Saturday

22nd Jan 2022

Europe’s 'credibility' on brink over migrants

  • Conflict displaced a record 59.5 million people last year (Photo: DVIDSHUB)

Sixty percent of people risking their lives to reach Europe by sea since the start of this year are fleeing war and violence from Afghanistan, Eritrea, Somalia, and Syria.

The figures, cited by the UN's refugee agency, are part of much larger exodus that has reached historic proportions. Worldwide, 59.5 million were displaced last year.

Read and decide

Join EUobserver today

Become an expert on Europe

Get instant access to all articles — and 20 years of archives. 14-day free trial.

... or subscribe as a group

The UN’s high commissioner for refugees Antonio Guterres on Thursday (18 June) described it as “an unchecked slide into an era in which the scale of global forced displacement as well as the response required is now clearly dwarfing anything seen before.”

Nearly half of all refugees are children.

From Syria, most end up in refugee camps in neighbouring countries like Lebanon and Turkey. Lebanon is now hosting over 1 million refugees, or the equivalent to around one-quarter of its population.

The European Commission is trying to convince member states to resettle 20,000 refugees. But the plan, along with an adjoining relocation scheme, is causing grief among EU ministers.

Earlier this week at a ministerial meeting in Luxembourg they remained at odds on the binding nature of the scheme with EU heads of instead set to discuss it again next week at a summit in Brussels.

Credibility

Salil Shetty, secretary-general at Amnesty International told reporters in Brussels on Thursday that such comparative refugee figures with countries like Lebanon have placed Europe in an awkward position.

“I think it erodes Europe’s legitimacy and credibility to talk on human rights to anybody else in the world. You are really compromised at that point,” he said.

Without legal ways to enter Europe and no humanitarian visas, people continue to leave on boats from the Libyan coast or try to enter by foot from the Turkish or Serbian borders in an effort to reach their final destination.

The act is not criminal.

Frontex chief Fabrice Leggeri says crossing an external border without proper documents "is not a criminal offence.”

“Those people are not criminals,” he told reporters last month.

In 2014, 219,000 crossed the Mediterranean Sea, up from 60,000 the previous year. Nearly 100,000 have made the attempt since the start of 2015.

The faces

Human Rights Watch (HRW), for its part, is trying to put a face onto the numbers of those reaching Europe’s southern shores.

On Friday, it published a 33-page report with 150 testimonies from people who survived the journey.

Among them is a 30-year old lawyer from Syria who landed on the Greek island of Lesbos in early May.

“I left two months ago because I’m an activist and I’m afraid they would arrest me,” he says.

Others, like one 14-year old boy, are being recruited by rebels to fight in a conflict that has so far killed an estimated 13,000 children.

“Maybe we’ll live and maybe we’ll die,” he said.

In Somalia, Al-Shabaab militants are targeting and shutting down schools and recruiting children into their ranks.

Italian authorities say Somali children are now the third largest group of unaccompanied minors that reached its shores in 2014.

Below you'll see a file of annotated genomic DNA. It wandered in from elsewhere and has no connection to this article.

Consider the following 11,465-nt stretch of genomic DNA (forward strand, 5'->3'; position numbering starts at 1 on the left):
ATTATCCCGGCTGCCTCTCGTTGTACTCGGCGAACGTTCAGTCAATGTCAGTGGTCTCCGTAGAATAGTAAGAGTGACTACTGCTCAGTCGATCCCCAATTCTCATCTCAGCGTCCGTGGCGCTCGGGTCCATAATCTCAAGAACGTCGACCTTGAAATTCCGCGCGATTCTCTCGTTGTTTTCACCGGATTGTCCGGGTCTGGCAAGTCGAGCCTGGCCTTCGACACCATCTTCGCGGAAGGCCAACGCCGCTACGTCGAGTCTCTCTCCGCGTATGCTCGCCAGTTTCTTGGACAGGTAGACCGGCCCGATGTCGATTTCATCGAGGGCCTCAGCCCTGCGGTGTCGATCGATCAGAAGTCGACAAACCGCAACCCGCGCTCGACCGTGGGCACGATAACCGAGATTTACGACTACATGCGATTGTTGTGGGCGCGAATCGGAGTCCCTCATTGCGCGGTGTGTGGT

“There is no security, no hope, no health, no water, no peace since I was born,” Ismael, a Somali national told HRW in May.

This article was updated at 11.15 on Friday 19 June 2015 to include Eritrea as among the 60 percent fleeing persecution

Frontex chief: 'about time' MEPs probe his agency

Some 14 MEPs have created a group to probe allegations of rights abuse by the EU's border agency Frontex. Its head, Fabrice Leggeri, welcomed its creation and said it "is about time".

Romania denies forcing migrant-boat back to Turkish waters

Romania's ministry of internal affairs wrote to Frontex claiming it did not engage in any illegal pushbacks of people on rubber boats into Turkish territorial waters. The country says it followed EU engagement rules and Greek orders.

News in Brief

  1. 'No embargo' on meetings with Putin, EU says
  2. Austria to fine unvaccinated people €3,600
  3. MEP: Airlines should start paying for CO2 sooner
  4. Twitter forced to disclose what it does to tackle hate speech
  5. EU watchdog calls for ban on political microtargeting
  6. MEPs adopt position on Digital Service Act
  7. Blinken delivers stark warning to Russia in Berlin
  8. Hungary's Orbán to discuss nuclear project with Putin

Feature

Covid-hit homeless find Xmas relief at Brussels food centre

The Kamiano food distribution centre in Brussels is expecting 20 people every half hour on Christmas Day. For many, Kamiano is also more than that - a support system for those made homeless or impoverished.

Top court finds Hungary and Poland broke EU rules

EU tribunal said Hungary's legislation made it "virtually impossible" to make an asylum application. Restricting access to international protection procedure is a violation of EU rules.

Latest News

  1. Lawyers threaten action over new EU gas and nuclear rules
  2. MEPs urge inclusion of abortion rights in EU charter
  3. EU orders Poland to pay €70m in fines
  4. Dutch mayors protest strict lockdown measures
  5. Macron promises strong EU borders
  6. MEPs to crackdown on digital 'Wild West'
  7. Macron calls for new security order and talks with Russia
  8. Macron's vision will hit EU Council veto buffers

Join EUobserver

Support quality EU news

Join us